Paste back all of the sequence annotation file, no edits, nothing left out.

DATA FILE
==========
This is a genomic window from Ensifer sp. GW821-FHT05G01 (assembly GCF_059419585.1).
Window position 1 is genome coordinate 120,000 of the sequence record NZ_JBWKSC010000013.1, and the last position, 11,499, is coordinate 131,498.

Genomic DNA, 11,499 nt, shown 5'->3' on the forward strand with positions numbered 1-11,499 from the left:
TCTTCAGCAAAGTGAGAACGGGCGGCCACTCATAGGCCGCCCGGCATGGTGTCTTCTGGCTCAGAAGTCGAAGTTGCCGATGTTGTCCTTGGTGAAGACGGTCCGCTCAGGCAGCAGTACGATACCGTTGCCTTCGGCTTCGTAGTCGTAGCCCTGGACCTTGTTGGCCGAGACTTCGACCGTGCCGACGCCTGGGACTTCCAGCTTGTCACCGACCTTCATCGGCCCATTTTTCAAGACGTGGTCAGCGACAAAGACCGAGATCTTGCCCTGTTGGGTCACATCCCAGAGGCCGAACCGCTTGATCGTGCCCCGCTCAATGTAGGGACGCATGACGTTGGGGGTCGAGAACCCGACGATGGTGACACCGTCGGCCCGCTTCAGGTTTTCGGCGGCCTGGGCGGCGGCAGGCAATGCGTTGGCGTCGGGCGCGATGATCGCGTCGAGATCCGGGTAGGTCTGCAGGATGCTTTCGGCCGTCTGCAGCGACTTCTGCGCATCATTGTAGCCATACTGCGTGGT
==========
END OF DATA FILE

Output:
This is a genomic window from Ensifer sp. GW821-FHT05G01 (assembly GCF_059419585.1).
Window position 1 is genome coordinate 120,000 of the sequence record NZ_JBWKSC010000013.1, and the last position, 11,499, is coordinate 131,498.

Genomic DNA, 11,499 nt, shown 5'->3' on the forward strand with positions numbered 1-11,499 from the left:
TCTTCAGCAAAGTGAGAACGGGCGGCCACTCATAGGCCGCCCGGCATGGTGTCTTCTGGCTCAGAAGTCGAAGTTGCCGATGTTGTCCTTGGTGAAGACGGTCCGCTCAGGCAGCAGTACGATACCGTTGCCTTCGGCTTCGTAGTCGTAGCCCTGGACCTTGTTGGCCGAGACTTCGACCGTGCCGACGCCTGGGACTTCCAGCTTGTCACCGACCTTCATCGGCCCATTTTTCAAGACGTGGTCAGCGACAAAGACCGAGATCTTGCCCTGTTGGGTCACATCCCAGAGGCCGAACCGCTTGATCGTGCCCCGCTCAATGTAGGGACGCATGACGTTGGGGGTCGAGAACCCGACGATGGTGACACCGTCGGCCCGCTTCAGGTTTTCGGCGGCCTGGGCGGCGGCAGGCAATGCGTTGGCGTCGGGCGCGATGATCGCGTCGAGATCCGGGTAGGTCTGCAGGATGCTTTCGGCCGTCTGCAGCGACTTCTGCGCATCATTGTAGCCATACTGCGTGGT